That Giles decided to follow the trail of the Grand Tour in 1824/25 may have had something to do with the influence that the work of Byron was having on the artistic fraternity. It is perhaps no surprise that his portrait sitters often posed with a Byronesque air and that Gight Castle, Byron’s birthplace, features as one of the many architectural sites that he recorded, (these also included, amongst others, Balmoral, Fyvie Castle and Haddo).
John Phillip is another artist from Aberdeen who achieved considerable fame during the Victorian era. From his roots in the farming North East and his experiences garnered from travelling in Spain, two quite distinct styles emerged. Aberdeen Art Gallery has two stunning early paintings – The Scotch Fair and Baptism in Scotland. Both add up to much more than the sum of their parts and both present a fascinating insight into the rural life of Aberdeenshire.
Una Maja Bonita and La Bomba are portraits executed in the later style; they offer a much more intimate, emotional and colourful approach to the subject matter and indicate the type of transformation that British artists were able to enjoy upon exposure to the southern European scene.
The Victorian period was a golden age for Aberdeenshire artists; the positive mood engendered by the dynamic triumvirate of Alexander Macdonald, (granite merchant), John Forbes White, (flour merchant) and Sir George Reid, (artist) gave Aberdeen a status of international repute.
Whilst both White and Macdonald were prodigious collectors of art, White had the added distinction of being, like George Washington Wilson, a pioneer photographer. After playing a key role setting up the Art Gallery, Macdonald left his personal art collection to the City. This collection, of considerable importance, forms the core of the gallery’s 19th century oil paintings.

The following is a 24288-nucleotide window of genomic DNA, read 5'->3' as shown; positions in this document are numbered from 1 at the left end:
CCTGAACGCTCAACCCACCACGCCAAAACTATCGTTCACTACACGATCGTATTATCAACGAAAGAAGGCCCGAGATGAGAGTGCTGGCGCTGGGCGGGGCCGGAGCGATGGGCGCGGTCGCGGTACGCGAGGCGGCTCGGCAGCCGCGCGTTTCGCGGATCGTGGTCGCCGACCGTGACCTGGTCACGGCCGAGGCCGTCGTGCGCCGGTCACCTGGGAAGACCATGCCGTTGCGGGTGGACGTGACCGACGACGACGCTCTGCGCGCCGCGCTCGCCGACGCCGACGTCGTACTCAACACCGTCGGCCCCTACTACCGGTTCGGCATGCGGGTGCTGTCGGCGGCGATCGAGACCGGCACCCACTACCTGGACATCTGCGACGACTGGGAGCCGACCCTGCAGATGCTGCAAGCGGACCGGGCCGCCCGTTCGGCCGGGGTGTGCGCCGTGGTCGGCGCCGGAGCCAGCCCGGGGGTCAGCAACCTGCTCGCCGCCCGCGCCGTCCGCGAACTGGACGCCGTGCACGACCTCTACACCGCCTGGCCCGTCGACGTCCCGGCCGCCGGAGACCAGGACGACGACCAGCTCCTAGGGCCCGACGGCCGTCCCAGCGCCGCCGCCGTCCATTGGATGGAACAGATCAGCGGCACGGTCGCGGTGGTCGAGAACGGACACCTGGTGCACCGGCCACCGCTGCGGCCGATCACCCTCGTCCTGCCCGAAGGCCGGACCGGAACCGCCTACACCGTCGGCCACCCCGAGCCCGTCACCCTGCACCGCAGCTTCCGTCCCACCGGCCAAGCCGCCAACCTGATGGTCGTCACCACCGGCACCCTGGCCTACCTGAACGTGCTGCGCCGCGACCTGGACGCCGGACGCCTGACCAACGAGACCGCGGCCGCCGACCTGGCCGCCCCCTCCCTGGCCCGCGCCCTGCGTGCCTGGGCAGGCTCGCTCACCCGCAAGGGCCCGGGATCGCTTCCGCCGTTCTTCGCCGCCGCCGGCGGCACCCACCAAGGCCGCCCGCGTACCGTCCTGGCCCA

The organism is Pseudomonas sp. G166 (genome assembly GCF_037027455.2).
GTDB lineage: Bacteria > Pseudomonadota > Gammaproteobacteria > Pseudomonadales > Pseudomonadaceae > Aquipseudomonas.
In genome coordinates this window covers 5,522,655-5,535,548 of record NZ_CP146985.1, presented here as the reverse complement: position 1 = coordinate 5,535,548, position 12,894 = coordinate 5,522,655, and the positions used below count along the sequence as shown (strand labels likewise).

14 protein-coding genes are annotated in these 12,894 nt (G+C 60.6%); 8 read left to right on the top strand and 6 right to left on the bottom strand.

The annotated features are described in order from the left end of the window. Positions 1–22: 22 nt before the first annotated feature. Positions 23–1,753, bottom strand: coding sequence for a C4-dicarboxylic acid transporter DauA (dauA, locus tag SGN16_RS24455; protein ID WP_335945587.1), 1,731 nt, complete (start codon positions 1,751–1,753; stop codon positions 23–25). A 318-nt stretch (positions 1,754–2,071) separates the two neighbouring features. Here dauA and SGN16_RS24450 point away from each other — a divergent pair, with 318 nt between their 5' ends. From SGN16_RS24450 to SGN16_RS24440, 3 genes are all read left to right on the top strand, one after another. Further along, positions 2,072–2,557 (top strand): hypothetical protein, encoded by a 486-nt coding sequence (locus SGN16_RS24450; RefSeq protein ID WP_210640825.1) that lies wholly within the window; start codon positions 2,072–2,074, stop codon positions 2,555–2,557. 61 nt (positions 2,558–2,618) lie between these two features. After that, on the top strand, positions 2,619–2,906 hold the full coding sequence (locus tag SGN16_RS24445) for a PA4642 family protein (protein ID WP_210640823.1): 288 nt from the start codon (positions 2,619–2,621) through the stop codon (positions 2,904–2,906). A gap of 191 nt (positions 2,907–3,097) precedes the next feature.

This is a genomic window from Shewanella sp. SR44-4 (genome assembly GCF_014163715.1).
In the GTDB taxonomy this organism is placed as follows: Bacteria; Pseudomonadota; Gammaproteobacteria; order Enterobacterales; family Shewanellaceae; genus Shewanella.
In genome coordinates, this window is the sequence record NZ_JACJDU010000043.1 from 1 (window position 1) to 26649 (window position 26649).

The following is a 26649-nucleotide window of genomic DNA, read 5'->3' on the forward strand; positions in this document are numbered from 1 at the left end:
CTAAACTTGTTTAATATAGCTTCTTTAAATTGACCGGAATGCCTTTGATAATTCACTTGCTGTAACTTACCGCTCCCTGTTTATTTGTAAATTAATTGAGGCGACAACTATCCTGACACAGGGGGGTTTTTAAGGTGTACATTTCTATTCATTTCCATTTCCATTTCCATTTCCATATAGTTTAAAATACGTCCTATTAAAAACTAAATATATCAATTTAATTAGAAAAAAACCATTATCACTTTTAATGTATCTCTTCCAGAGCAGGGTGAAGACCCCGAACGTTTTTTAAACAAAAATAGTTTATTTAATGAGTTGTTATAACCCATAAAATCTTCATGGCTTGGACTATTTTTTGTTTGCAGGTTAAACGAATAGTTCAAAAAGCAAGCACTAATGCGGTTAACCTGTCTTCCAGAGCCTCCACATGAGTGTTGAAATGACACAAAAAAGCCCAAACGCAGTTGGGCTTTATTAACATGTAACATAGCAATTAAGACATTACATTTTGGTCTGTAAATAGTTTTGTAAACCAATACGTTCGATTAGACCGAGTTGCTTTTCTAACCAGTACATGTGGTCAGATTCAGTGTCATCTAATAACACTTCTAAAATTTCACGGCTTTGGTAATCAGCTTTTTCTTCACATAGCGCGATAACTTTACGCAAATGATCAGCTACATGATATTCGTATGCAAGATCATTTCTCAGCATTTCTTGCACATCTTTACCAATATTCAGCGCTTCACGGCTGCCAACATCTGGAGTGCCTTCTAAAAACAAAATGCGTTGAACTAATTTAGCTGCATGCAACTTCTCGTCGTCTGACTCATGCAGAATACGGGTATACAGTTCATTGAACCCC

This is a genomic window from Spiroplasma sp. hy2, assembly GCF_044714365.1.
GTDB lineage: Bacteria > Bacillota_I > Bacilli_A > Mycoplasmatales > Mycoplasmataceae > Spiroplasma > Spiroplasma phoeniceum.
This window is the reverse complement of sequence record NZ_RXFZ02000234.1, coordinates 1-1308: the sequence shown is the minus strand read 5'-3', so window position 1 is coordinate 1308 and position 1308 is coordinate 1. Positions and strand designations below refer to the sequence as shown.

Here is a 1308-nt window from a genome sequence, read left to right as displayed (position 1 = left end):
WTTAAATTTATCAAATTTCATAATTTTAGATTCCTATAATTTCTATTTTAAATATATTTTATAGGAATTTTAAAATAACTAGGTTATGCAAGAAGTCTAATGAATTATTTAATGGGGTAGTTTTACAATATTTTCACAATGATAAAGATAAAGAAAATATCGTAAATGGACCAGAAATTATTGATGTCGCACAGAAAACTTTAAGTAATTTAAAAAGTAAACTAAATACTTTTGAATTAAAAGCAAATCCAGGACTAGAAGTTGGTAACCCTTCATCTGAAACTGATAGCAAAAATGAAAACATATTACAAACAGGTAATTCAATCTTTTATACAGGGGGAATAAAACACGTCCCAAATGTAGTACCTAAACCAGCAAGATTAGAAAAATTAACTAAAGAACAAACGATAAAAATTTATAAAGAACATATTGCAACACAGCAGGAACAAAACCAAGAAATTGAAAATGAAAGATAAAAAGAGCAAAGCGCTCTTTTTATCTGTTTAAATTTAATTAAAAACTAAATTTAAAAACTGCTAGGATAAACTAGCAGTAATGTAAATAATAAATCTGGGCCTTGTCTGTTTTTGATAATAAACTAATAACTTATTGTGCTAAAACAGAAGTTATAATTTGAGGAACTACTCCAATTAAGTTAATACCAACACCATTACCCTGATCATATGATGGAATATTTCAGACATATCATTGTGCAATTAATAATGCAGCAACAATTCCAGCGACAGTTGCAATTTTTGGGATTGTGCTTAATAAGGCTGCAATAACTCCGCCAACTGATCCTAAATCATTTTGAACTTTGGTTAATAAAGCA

To the Aberdeen ‘stable’ were attracted many important Scottish artists, including a number from the North East. Sir George Reid himself – in 1891 to become the President of the Royal Scottish Academy – was the son of the Aberdeen Copper Company manager who, after serving as an apprentice lithographer with Keith and Gibb, was supported in his artistic aspirations by White. Aberdeen has over 150 of his works executed in oil or pen and ink.
George Paul Chalmers from Montrose and Hugh Cameron the Edinburgh artist, were important associates of these Aberdonians and worked closely with them. The 1870 portrait of Joseph Israels (Aberdeen Art Gallery), for example, was painted by Reid, Chalmers, Cameron and Israels. Further, it was painted At Seaton Cottage, the home of John Forbes White, after Israels had finished a painting of the owner’s mother.
One of the most enduring of North East artists was Joseph Farquharson who, although born in Edinburgh in 1846, is more associated with his estate at Finzean. The large oil ‘Afterglow’ remains amongst the most popular pieces in the collection and his painting of romantic, melodramatic landscapes, frequently in winter scenes, evoke the regional ambience perfectly.
Another artist well represented in the Gallery is James Cassie who was born in Inverurie in 1819. Living and working in Aberdeen for most of his life, he was best known as a painter of seascapes and local subjects. His paintings are often described as ‘quiet’, depicting sunsets and misty dawns.
In spite of his belligerence, which seemed to alienate him from the society of fellow artists and public alike, Inverurie produced a second significant artist in the 19th century, James Pittendrigh MacGillivray. Best known as a sculptor but also practising in photography, printmaking, painting and poetry (Hugh MacDiarmid wrote in 1925: ‘any cultivated Scot who fails to appreciate MacGillivray’s (poetry) can only do so because of over-Anglicisation’), MacGillivray lived from 1856-1938.
12 years after his birth the family moved to Edinburgh and MacGillivray spent most of his life between that city and Glasgow. However it is interesting to note that of his supporters, the greatest was probably Sir George Reid who, for instance, recommended him for the Scottish Gladstone memorial which he began in 1904. Aberdeen Art Gallery has 14 bronzes by the artist, including two of Sir George Reid.